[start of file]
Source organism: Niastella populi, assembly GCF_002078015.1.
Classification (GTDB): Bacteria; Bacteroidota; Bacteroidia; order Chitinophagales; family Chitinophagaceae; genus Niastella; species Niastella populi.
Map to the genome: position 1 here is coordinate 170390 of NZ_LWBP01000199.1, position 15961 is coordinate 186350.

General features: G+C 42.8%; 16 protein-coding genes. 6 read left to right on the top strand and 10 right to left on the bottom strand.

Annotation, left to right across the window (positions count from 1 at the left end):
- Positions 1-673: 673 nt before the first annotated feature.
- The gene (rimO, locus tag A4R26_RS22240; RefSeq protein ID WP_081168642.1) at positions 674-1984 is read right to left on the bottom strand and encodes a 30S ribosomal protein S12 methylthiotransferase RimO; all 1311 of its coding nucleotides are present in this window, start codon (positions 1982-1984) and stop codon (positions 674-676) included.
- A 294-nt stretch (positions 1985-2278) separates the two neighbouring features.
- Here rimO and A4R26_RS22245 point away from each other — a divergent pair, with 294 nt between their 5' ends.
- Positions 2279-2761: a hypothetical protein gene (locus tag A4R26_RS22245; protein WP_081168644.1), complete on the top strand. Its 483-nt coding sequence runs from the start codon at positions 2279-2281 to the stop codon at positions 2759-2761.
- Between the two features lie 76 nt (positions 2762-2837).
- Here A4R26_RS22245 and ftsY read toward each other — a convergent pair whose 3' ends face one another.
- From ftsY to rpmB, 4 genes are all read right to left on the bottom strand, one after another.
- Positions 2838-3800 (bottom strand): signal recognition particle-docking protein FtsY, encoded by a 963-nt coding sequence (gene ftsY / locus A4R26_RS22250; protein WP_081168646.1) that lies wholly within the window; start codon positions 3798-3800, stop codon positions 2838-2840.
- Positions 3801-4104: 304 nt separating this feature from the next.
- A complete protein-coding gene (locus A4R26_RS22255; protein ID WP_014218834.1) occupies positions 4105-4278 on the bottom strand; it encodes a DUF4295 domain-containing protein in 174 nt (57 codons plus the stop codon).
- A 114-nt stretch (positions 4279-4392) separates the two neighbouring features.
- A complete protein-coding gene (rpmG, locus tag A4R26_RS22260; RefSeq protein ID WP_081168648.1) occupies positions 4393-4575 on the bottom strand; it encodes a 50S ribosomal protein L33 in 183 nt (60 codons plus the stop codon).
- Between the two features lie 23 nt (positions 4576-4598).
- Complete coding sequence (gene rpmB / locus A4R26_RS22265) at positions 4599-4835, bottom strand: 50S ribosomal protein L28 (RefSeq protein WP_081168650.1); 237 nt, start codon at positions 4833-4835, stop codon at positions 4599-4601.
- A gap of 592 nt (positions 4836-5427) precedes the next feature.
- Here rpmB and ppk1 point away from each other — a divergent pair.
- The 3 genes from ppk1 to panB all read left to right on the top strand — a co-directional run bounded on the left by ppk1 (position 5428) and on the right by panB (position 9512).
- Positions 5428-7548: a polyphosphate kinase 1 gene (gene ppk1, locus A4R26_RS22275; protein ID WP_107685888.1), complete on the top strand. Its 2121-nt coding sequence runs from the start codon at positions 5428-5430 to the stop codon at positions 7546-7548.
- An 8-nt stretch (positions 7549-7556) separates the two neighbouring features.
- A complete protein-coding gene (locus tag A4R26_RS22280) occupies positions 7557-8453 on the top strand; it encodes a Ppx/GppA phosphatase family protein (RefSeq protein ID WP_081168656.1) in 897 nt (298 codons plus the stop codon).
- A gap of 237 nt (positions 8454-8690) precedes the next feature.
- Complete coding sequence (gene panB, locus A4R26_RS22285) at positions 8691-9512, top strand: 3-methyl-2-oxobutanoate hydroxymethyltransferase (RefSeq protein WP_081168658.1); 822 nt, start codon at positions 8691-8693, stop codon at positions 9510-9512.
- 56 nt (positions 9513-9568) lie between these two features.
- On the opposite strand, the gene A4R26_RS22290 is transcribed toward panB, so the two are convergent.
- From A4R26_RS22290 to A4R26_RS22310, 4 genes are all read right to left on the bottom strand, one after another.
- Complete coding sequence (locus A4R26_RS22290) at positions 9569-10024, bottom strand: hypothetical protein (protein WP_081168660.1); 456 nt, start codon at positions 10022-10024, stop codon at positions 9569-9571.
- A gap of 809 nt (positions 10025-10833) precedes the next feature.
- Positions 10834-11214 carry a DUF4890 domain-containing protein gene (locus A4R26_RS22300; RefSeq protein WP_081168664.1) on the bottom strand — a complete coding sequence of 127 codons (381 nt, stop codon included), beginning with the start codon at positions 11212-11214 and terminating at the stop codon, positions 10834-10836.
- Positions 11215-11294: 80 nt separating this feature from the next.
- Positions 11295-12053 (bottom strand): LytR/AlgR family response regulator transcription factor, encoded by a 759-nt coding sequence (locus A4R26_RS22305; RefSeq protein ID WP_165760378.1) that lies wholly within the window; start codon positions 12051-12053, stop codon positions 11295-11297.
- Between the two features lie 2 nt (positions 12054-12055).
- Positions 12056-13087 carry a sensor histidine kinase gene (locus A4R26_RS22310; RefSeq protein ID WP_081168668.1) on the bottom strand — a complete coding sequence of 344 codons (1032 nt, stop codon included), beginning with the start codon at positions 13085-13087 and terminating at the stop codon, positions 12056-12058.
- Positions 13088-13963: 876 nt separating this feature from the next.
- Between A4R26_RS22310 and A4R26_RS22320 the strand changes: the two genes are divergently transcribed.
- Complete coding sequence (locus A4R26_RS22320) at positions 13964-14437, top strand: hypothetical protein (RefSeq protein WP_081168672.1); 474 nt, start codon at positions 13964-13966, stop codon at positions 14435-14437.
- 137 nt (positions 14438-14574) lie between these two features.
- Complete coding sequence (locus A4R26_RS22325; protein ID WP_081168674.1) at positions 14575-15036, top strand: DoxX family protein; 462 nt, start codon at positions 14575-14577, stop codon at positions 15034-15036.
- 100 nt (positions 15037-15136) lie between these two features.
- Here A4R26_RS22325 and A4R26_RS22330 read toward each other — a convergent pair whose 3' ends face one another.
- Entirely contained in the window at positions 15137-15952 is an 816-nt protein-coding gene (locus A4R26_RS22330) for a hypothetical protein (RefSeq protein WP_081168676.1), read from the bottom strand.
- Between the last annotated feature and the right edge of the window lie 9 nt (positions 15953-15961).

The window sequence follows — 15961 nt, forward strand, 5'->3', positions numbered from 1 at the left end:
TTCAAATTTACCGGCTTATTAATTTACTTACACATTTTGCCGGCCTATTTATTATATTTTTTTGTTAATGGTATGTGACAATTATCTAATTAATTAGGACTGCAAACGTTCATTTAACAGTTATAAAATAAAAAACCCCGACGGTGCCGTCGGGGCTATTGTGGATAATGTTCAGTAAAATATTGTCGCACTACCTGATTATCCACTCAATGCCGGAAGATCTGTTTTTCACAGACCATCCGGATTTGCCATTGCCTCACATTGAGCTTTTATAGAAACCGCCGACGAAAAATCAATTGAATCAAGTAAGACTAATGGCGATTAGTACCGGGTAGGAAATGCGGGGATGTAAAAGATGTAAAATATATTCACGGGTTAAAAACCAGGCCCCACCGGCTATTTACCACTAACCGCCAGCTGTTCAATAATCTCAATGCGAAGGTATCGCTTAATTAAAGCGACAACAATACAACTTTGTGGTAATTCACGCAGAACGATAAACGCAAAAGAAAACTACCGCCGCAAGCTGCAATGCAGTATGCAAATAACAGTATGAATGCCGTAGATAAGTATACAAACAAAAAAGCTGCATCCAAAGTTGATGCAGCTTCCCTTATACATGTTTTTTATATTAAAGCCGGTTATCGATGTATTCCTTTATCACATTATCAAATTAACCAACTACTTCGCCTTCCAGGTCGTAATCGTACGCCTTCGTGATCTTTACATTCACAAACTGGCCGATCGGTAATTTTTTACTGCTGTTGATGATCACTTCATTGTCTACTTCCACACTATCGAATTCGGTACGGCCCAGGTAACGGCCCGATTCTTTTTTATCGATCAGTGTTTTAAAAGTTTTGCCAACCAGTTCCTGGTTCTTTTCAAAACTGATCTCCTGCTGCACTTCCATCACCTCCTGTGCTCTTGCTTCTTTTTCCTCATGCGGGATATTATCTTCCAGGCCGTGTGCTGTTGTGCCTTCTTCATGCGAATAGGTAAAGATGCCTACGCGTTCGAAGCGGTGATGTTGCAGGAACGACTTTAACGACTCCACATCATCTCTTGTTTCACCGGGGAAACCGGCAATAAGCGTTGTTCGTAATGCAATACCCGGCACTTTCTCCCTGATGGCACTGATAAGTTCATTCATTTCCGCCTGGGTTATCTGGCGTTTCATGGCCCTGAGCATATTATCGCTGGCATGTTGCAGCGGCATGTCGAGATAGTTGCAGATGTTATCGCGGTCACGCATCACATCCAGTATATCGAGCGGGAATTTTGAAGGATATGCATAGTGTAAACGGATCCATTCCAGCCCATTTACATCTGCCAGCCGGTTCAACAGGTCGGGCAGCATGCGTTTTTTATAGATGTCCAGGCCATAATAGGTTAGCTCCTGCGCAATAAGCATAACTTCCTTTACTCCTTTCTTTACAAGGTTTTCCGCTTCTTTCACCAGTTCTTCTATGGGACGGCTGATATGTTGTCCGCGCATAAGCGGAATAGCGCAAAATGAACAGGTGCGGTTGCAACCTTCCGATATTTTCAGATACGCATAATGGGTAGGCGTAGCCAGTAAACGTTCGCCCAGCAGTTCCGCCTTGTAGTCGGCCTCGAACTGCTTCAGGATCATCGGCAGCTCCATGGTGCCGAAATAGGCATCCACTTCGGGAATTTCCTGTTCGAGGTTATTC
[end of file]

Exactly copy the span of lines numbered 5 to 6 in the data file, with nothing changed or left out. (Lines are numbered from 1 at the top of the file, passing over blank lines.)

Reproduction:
Annotation, left to right across the window (positions count from 1 at the left end):
- Positions 1-673: 673 nt before the first annotated feature.